The onset of spring brings the inevitable stream of walks, runs and races — all for good causes. Now comes a new kid on the block that is worth coming out for this weekend: the Anti-Defamation League's inaugural Walk Against Hate.
The 5K walk in Philadelphia (www.walkagainsthate.org) is more than just a fundraiser for an organization that needs little introduction.
It's an opportunity to stand up and be counted against the forces of hatred, bigotry and bullying that tear at the fabric of our society, affecting the serenity of our lives and leading all too often to violence and bloodshed.
It's admittedly hard not to be against hate. And one can honestly wonder what a walk will do to really make a difference. As Woody Allen famously once said: "80 percent of success is just showing up." While the expression goes against the grain in most situations, in this case, it might just do.
The organizers are banking on area residents from all walks of life and backgrounds to make a statement by simply showing up and taking a walk (backed by a minimal donation).
The broad array of groups already registered is impressive, as is the ideological and cultural diversity they represent.
Gay and lesbian groups will be walking alongside Catholic parochial school students; synagogues have teamed up with neighboring Christian churches; partners of prestigious law firms and banks will rub shoulders with at-risk students from disadvantaged neighborhoods as well as Jewish day school students on the march.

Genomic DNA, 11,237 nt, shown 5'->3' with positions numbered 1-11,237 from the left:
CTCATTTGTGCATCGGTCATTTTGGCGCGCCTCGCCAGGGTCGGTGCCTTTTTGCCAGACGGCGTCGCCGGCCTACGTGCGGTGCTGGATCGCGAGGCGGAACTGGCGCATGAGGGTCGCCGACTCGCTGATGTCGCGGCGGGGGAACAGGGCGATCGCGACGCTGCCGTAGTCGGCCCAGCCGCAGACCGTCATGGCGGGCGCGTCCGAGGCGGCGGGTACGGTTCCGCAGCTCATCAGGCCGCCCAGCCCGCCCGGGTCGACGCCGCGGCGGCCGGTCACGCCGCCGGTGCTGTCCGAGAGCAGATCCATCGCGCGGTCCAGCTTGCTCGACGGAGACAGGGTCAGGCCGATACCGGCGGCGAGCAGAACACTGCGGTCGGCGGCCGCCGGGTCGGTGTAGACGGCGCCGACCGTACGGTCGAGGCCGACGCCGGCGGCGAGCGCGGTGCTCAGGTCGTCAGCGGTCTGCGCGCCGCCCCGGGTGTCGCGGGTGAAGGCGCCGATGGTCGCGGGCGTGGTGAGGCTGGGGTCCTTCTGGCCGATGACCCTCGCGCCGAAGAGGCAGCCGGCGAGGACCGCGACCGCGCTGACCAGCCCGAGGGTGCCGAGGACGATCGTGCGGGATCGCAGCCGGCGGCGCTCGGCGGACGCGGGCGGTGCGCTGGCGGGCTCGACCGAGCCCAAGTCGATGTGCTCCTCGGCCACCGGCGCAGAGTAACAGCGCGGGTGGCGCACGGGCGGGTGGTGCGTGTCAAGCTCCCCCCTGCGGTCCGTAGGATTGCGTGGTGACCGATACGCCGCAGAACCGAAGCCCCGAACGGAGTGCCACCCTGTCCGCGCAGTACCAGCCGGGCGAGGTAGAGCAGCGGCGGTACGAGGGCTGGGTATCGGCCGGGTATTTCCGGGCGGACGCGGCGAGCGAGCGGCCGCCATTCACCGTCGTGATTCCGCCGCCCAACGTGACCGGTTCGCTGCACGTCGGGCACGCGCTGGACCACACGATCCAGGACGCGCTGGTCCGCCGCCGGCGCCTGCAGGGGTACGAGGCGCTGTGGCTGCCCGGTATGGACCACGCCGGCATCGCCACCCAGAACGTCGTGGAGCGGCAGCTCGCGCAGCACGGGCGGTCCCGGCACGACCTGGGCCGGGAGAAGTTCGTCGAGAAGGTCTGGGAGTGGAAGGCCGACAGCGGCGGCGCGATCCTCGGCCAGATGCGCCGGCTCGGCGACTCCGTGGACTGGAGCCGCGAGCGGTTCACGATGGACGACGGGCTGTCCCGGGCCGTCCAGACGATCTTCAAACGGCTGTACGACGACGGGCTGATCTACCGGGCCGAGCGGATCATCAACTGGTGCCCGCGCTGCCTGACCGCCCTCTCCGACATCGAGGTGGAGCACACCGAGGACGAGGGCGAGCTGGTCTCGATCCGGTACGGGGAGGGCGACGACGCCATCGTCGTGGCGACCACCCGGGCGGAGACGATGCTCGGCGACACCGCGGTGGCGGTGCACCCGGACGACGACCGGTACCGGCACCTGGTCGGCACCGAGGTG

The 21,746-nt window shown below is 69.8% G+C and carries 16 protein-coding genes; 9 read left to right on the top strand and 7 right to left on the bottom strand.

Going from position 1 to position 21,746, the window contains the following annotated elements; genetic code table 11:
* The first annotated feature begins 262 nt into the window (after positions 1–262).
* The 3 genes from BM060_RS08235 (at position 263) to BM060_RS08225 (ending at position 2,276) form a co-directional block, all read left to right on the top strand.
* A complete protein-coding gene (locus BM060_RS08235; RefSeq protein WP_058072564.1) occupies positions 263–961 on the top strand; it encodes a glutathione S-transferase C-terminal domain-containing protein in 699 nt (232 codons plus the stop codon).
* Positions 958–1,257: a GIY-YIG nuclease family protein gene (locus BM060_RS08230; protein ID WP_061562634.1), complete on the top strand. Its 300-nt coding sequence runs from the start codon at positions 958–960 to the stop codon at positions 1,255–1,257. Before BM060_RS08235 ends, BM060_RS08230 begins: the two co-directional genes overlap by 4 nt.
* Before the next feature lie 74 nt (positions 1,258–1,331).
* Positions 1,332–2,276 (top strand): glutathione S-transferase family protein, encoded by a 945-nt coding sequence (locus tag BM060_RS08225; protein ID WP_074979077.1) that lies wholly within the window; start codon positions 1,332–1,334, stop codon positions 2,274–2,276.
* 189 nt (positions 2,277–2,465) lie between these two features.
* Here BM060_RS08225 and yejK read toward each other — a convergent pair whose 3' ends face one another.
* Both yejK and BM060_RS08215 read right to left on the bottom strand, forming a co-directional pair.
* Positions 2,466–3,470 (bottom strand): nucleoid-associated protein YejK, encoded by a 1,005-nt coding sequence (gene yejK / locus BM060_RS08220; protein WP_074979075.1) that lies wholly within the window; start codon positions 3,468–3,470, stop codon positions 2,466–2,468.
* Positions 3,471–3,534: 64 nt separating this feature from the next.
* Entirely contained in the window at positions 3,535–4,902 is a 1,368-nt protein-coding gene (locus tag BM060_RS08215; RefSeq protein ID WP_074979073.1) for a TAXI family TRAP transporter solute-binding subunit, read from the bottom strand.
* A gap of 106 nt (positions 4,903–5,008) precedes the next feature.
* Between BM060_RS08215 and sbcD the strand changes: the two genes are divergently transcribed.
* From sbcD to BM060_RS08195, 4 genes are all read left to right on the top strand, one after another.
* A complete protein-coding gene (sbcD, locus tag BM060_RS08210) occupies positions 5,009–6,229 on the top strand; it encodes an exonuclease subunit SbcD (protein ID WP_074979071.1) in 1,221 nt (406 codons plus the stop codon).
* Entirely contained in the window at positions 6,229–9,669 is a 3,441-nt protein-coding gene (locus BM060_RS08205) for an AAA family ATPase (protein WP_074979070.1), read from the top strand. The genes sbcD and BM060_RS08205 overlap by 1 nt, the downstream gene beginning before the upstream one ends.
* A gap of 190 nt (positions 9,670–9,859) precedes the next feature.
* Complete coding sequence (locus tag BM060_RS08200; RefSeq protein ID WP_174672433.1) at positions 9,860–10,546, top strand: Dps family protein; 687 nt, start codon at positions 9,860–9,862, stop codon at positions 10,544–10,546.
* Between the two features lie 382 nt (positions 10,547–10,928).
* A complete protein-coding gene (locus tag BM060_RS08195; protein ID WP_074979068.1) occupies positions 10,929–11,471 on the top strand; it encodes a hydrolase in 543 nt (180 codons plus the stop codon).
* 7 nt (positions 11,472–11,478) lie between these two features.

Organizers say at this point, they expect the walkers to mostly be non-Jews. That would be a shame. As Jews, we still experience a frightening amount of anti-Semitism in this world, but it's not as victims that we should demonstrate our commitment to combating hate. Rather, we should come out as a strong community, proud of our successes yet cognizant that the ignorance and prejudice that plague our society bring us all down.
Organizations like the ADL and Steven Spielberg's USC Shoah Foundation Institute, which was in town this week for its annual fundraiser, are leading the way in the fight against hate. Programs like the ADL's "Bearing Witness" and "No Place For Hate" provide educators and schoolchildren with lessons from the past in order to promote a more tolerant future.
The Walk Against Hate comes at an auspicious time in our Jewish calendar. We have moved from the solemn and mournful Yom Hashoah, Holocaust Remembrance Day, and Yom Hazikaron, Memorial Day for Israel's Fallen Soldiers, to the celebrations surrounding Israel's Independence Day.
It's a time of reflection, but it's also a time of hope — hope for a brighter future and a more sane society. So get out those walking shoes.